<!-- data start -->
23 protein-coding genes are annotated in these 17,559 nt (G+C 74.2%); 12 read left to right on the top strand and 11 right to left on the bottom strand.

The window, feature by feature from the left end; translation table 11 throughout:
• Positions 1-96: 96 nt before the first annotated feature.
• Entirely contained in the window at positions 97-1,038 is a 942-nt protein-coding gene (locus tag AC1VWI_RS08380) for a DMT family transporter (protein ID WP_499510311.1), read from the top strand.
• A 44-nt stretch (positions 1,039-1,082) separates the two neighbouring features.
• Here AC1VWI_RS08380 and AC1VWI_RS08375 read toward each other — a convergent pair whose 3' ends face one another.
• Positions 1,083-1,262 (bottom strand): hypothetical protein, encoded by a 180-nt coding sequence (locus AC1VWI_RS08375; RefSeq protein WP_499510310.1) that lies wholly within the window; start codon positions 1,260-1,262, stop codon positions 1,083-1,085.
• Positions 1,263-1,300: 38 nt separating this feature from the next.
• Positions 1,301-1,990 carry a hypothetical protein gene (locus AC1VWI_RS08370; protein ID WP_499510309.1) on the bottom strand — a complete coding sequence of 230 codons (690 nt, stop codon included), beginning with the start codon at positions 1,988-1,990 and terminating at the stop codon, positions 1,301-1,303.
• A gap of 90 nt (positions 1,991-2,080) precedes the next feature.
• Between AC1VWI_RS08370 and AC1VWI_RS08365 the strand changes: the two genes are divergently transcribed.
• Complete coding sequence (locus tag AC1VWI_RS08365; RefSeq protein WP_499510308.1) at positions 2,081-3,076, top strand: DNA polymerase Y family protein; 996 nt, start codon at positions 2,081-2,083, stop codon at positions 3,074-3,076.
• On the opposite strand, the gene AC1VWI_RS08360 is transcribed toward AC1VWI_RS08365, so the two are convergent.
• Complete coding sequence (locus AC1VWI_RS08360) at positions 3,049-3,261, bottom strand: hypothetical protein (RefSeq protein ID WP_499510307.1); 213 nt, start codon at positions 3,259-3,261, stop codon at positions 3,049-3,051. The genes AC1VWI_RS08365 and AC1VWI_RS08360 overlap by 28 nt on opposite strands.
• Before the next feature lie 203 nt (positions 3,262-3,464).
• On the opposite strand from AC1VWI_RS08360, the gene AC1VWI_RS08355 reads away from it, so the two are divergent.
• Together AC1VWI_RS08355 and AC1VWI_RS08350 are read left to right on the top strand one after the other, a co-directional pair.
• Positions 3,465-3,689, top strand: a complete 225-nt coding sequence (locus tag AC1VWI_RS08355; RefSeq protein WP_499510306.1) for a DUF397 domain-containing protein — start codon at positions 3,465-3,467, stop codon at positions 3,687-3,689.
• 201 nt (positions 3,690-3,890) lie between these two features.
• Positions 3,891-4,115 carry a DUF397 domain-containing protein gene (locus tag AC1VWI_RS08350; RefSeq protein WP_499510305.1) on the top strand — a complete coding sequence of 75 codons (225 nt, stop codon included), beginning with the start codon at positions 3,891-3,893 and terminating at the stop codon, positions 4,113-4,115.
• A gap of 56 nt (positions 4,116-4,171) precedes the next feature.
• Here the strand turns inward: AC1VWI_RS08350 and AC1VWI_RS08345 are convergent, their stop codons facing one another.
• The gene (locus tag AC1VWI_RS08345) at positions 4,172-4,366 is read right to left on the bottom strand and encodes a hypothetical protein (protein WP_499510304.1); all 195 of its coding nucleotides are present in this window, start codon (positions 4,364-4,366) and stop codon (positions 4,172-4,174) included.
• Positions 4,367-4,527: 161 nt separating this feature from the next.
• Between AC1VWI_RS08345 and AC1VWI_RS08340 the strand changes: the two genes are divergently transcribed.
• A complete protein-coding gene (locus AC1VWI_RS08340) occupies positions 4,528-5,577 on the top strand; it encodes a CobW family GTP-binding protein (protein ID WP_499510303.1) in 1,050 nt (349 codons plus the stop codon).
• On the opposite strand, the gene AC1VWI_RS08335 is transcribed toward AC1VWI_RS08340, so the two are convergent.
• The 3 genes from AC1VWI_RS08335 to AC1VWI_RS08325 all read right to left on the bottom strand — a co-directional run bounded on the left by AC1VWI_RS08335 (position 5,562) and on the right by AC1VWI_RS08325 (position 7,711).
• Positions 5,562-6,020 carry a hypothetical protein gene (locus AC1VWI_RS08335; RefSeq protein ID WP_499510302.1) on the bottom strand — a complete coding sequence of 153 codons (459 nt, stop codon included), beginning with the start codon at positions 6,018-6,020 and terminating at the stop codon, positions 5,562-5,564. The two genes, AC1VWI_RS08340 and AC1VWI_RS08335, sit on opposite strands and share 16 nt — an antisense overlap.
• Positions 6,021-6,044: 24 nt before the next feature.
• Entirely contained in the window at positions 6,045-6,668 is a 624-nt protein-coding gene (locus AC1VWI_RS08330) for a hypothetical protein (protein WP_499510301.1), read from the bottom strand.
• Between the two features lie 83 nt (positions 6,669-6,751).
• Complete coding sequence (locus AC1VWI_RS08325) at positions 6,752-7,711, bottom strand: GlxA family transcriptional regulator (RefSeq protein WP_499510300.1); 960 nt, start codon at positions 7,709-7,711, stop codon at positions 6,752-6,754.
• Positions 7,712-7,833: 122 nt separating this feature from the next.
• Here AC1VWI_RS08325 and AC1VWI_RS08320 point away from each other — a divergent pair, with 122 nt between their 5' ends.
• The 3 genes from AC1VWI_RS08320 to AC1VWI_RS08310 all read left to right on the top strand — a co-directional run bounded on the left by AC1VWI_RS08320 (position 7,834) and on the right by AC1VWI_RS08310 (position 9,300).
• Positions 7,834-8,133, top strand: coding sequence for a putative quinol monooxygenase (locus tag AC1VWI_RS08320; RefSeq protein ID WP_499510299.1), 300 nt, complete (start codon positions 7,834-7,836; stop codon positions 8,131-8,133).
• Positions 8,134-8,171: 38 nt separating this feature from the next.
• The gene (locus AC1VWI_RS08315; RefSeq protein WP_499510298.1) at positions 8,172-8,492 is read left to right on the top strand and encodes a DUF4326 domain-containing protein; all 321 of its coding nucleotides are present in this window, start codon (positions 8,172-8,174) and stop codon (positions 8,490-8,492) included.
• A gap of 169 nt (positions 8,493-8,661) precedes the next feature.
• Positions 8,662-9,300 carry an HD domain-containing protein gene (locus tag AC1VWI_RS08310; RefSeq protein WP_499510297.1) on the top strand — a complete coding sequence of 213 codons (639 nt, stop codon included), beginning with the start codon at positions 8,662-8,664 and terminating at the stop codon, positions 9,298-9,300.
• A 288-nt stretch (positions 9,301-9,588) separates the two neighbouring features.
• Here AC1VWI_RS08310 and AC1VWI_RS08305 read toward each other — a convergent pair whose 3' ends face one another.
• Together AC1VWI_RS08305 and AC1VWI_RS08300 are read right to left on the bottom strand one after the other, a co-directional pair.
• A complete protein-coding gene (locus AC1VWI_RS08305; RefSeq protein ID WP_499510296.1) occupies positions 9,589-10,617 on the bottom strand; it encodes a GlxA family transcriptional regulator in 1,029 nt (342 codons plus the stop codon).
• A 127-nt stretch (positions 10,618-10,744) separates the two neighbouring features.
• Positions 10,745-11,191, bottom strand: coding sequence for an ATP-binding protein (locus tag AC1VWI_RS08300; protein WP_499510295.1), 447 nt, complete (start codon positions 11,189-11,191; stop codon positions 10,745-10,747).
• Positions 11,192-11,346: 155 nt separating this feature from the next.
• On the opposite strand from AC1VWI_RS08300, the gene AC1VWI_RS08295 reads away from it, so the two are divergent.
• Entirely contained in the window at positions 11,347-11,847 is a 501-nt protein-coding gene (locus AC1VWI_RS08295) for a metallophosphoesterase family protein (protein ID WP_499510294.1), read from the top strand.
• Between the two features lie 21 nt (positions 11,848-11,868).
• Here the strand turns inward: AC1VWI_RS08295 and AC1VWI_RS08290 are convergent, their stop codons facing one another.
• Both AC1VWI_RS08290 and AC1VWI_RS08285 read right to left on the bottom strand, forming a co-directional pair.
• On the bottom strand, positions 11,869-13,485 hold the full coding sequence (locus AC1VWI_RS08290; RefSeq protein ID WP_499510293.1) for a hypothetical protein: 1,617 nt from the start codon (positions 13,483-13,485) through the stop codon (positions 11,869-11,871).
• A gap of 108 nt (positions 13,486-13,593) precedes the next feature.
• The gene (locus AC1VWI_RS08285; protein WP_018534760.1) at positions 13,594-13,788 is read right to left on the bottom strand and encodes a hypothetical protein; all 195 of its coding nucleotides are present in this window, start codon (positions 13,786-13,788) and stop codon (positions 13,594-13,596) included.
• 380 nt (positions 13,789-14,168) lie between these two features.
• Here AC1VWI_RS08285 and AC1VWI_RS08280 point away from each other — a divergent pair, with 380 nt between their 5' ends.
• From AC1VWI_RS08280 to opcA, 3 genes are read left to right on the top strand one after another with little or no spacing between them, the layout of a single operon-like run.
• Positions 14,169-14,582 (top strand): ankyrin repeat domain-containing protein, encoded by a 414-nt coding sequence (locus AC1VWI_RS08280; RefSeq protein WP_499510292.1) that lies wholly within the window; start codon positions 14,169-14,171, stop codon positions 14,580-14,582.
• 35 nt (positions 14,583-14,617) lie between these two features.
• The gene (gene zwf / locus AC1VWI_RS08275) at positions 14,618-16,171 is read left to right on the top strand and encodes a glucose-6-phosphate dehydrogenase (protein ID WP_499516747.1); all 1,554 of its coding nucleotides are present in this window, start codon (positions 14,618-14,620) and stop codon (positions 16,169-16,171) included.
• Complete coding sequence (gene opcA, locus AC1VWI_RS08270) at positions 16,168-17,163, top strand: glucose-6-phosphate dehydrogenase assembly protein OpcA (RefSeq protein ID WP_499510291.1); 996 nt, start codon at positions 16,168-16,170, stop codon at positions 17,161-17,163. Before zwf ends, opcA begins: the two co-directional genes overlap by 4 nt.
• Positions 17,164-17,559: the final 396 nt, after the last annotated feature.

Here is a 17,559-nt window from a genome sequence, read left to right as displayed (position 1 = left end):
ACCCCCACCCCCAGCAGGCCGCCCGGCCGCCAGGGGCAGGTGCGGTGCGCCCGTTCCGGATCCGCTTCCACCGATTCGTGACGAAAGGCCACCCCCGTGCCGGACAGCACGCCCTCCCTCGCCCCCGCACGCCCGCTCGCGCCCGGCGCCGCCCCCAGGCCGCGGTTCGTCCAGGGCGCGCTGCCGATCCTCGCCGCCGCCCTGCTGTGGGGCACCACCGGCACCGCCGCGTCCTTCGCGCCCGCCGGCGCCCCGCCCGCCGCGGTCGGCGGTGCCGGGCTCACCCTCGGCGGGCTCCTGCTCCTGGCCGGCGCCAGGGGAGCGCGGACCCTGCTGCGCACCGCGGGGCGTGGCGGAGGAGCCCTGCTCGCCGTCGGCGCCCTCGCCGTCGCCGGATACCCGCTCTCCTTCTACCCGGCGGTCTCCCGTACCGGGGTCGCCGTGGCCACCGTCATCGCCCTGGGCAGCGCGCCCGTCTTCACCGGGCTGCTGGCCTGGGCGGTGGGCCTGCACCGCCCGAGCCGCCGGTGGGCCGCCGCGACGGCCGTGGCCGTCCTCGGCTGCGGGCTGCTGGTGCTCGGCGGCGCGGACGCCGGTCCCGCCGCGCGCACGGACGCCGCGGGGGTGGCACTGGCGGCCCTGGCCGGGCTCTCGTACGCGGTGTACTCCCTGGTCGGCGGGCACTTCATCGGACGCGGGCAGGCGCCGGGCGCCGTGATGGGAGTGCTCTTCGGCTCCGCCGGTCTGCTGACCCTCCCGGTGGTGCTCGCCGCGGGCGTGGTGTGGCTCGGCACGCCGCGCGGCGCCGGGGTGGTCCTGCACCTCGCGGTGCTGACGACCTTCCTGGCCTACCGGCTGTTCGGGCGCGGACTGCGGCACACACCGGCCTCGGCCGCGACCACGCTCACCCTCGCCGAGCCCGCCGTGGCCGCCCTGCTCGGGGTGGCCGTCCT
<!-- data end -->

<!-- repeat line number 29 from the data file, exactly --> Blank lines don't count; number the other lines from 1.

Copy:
• Positions 5,562-6,020 carry a hypothetical protein gene (locus AC1VWI_RS08335; RefSeq protein ID WP_499510302.1) on the bottom strand — a complete coding sequence of 153 codons (459 nt, stop codon included), beginning with the start codon at positions 6,018-6,020 and terminating at the stop codon, positions 5,562-5,564. The two genes, AC1VWI_RS08340 and AC1VWI_RS08335, sit on opposite strands and share 16 nt — an antisense overlap.